If the mountain won't move, build your house in it. Seriously.

“This is Flintstones meets Swiss family Robinson,” says Leslie Barnard Gonsalves of her retreat amidst the treetops and rocks in villa, on the Southwestern tip of the island of St Vincent, in the Eastern Caribbean.

The whitewashed pitch pine house is part of a family nest of four houses which sit on an acre or so of hilltop land. An unpaved track crawls several hundred yards off the main road and then stops at the base of an ascent of jagged steps which twist and turn up and under an awning of palms, ferns and bamboo until, breathlessly, one attains the summit of wide open front doors, which say, “follow me,” to a broad deck, pitched in the sky, 50 feet to landfall.

“I’m a bit afraid of heights,” says Leslie, maddeningly. The house was built around, under, over and atop forbidding grey boulders that look as if they were meant for a fortress.

“I used to sit on this rock and watch the sunset,” says Leslie (the house is much too playful for honorifics and surnames). The Rock shoots up about 15 feet from the living room floor to the bedroom loft above it. “My husband insisted he wanted this rock in our room, ‘ she announces. To get to the loft, you clamber up a twirl of rock and wood steps and, no surprise, there is no door. You are in Leslie’s room, with its rows of books, framed family photographs and quirky art pieces, including a doll made from crocus bag.

Leslie never bothers to close the french doors which open onto a balcony and a view of harbour and the glinting tin roofs of Kingstown. The bannisters and floor boards are cut unevenly around the bulges of The Rock to accommodate its bulbous girth. The bathroom is a grotto with flat rocks and smooth pebbles on all sides. It would be like showering outside, except you are inside.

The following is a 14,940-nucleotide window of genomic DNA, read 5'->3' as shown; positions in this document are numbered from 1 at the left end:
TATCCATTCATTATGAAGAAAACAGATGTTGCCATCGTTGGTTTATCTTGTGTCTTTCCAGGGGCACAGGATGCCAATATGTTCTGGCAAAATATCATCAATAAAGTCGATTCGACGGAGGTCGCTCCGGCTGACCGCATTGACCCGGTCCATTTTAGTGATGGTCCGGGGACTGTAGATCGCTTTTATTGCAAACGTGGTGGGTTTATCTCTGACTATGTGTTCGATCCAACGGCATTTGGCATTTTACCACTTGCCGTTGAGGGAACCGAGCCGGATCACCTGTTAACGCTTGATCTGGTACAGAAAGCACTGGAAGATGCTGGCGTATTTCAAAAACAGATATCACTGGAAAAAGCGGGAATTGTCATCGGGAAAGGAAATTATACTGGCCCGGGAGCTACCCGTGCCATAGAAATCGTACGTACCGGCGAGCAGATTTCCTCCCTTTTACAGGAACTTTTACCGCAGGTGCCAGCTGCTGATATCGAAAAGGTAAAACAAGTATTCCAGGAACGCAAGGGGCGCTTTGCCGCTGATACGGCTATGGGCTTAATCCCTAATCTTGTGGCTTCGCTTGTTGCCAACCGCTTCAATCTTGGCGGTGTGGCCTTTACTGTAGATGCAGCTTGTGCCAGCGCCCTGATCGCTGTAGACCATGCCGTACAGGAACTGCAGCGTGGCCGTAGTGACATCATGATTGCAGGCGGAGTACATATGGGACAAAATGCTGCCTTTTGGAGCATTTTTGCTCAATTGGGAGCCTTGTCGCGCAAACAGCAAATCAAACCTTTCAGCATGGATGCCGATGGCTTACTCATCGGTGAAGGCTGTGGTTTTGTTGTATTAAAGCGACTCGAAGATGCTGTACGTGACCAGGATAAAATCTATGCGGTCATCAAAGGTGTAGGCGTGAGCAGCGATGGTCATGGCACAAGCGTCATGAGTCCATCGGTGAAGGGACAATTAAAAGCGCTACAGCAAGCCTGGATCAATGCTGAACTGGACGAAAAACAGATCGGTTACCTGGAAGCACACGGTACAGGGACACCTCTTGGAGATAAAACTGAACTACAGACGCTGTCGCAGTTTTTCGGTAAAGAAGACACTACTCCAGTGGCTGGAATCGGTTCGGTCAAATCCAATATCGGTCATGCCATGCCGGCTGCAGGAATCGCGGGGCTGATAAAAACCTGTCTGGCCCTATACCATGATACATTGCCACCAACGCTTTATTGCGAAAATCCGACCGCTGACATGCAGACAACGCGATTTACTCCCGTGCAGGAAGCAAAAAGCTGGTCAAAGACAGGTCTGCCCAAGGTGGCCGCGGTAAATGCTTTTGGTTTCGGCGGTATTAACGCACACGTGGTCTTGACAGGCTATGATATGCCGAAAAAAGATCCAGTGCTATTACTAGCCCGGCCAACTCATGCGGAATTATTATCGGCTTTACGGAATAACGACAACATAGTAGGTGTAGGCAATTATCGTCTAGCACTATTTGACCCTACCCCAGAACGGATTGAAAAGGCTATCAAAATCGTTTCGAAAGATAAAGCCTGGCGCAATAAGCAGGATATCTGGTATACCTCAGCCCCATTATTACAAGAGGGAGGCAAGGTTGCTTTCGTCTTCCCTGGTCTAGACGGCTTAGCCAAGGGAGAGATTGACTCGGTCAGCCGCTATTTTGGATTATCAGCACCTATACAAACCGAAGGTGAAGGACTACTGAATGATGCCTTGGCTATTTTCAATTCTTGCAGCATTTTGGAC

A narrow corridor leads to the two other bedrooms which were added as, first, son Andrew and four years later, daughter Jade were born. The children’s bedrooms sweep one into the other, connected by a hop and skip of some steps. “I think I could use a door now,” jokes Jade. from the cave of the shared bathroom, one can step forward and peep out through an iron grille within a huge arch, to glimpse the deck below and sea beyond.

“It’s like raising kids on a boat—they get used to it. They were like little mountain goats, those kids were,” Leslie says, airily, brushing off the most obvious question of how the family navigated the terrain. Big, fluffy beds, weathered trunks and wooden dressers anchor the space and each bedroom has windows flung open to views of sea, sky and junglelike gardens rolling down the hillside. The wooden floors are scratched and nicked, as though carnival masqueraders pranced across the varnished boards.

Below, in the breezy living room, you could hear the mild toc-toc-toc of Stella the chihuahua roaming her queendom, as if a tiny diva in high heels were strutting a catwalk overhead. The kitchen is a stark arrangement of stove, sink and fridge, with open shelving, brightened by colourful crockery and blue glass bottles. Sparkling dreamcatchers of glass and metal, the melodious bamboo wind chimes, and the driftwood mobiles were all crafted by Jade and Andrew, to fend off the spell of somnolence cast by the house. “It’s too easy to do nothing here,” says Jade.